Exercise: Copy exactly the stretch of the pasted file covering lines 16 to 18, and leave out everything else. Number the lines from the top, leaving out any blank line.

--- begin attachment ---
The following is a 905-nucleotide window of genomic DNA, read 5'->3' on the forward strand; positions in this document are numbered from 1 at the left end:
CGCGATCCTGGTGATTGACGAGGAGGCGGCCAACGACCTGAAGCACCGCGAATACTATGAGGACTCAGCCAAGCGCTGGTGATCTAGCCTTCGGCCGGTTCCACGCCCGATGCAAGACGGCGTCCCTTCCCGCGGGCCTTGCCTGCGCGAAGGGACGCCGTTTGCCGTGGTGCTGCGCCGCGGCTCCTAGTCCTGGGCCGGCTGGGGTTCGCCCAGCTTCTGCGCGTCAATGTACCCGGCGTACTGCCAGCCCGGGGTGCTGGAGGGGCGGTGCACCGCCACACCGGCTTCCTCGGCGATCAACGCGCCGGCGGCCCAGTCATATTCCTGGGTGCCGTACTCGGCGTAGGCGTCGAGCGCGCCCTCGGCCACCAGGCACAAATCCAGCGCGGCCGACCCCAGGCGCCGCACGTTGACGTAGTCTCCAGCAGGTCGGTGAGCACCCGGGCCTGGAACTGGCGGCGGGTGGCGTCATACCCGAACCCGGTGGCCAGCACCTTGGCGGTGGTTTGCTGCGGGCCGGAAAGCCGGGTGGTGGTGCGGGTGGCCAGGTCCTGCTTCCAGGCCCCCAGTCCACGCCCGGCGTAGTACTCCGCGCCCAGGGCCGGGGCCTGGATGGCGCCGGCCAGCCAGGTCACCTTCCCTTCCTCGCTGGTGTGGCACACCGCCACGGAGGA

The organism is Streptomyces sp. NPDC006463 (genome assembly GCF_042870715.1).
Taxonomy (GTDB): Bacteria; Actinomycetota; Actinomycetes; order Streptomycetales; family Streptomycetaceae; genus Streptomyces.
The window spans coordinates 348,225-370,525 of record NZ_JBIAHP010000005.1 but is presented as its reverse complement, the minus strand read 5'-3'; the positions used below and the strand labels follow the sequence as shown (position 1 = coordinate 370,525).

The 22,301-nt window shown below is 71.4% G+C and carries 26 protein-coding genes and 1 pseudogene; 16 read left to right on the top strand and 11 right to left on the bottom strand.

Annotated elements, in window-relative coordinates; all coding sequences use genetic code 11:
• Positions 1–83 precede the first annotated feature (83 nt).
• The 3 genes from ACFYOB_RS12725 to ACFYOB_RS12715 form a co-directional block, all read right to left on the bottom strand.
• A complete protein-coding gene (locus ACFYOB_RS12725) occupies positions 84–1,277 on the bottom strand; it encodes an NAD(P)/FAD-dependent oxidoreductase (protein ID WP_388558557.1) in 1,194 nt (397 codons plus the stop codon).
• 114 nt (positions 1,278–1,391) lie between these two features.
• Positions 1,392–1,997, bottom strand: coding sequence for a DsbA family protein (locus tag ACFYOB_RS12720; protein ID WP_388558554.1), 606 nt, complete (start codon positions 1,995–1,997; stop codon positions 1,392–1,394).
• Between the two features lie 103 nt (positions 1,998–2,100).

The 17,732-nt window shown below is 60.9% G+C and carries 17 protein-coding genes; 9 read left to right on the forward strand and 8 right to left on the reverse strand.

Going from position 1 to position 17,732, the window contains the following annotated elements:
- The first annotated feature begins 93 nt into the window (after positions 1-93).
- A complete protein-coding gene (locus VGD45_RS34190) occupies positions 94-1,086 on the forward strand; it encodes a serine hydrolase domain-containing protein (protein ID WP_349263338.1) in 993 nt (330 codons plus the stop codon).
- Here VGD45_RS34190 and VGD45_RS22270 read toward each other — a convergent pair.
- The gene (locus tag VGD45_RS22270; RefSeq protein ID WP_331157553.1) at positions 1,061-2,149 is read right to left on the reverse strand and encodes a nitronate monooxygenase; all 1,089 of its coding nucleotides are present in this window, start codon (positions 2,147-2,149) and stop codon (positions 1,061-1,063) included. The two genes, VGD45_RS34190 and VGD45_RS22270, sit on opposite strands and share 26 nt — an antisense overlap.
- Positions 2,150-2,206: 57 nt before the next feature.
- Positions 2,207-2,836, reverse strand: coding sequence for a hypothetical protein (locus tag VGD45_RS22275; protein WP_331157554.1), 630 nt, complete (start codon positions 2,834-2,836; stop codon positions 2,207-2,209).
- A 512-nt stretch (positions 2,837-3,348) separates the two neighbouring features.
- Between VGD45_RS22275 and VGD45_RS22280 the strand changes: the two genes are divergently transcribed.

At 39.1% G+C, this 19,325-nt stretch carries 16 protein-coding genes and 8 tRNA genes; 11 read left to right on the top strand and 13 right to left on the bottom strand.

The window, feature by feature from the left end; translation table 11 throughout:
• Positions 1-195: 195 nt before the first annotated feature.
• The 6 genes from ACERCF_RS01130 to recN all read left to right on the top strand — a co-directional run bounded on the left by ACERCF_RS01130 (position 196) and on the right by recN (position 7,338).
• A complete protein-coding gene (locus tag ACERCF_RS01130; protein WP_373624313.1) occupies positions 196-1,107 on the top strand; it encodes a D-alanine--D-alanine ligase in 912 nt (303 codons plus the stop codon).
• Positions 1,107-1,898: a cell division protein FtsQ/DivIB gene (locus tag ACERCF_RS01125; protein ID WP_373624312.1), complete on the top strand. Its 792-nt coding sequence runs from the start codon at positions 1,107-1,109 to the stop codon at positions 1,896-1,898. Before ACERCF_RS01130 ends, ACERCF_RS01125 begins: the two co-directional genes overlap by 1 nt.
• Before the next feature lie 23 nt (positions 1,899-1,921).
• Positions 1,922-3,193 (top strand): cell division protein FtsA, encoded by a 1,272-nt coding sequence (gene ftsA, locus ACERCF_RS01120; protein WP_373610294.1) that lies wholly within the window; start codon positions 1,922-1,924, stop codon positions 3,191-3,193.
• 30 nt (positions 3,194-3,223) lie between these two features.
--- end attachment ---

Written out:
- The first annotated feature begins 93 nt into the window (after positions 1-93).
- A complete protein-coding gene (locus VGD45_RS34190) occupies positions 94-1,086 on the forward strand; it encodes a serine hydrolase domain-containing protein (protein ID WP_349263338.1) in 993 nt (330 codons plus the stop codon).
- Here VGD45_RS34190 and VGD45_RS22270 read toward each other — a convergent pair.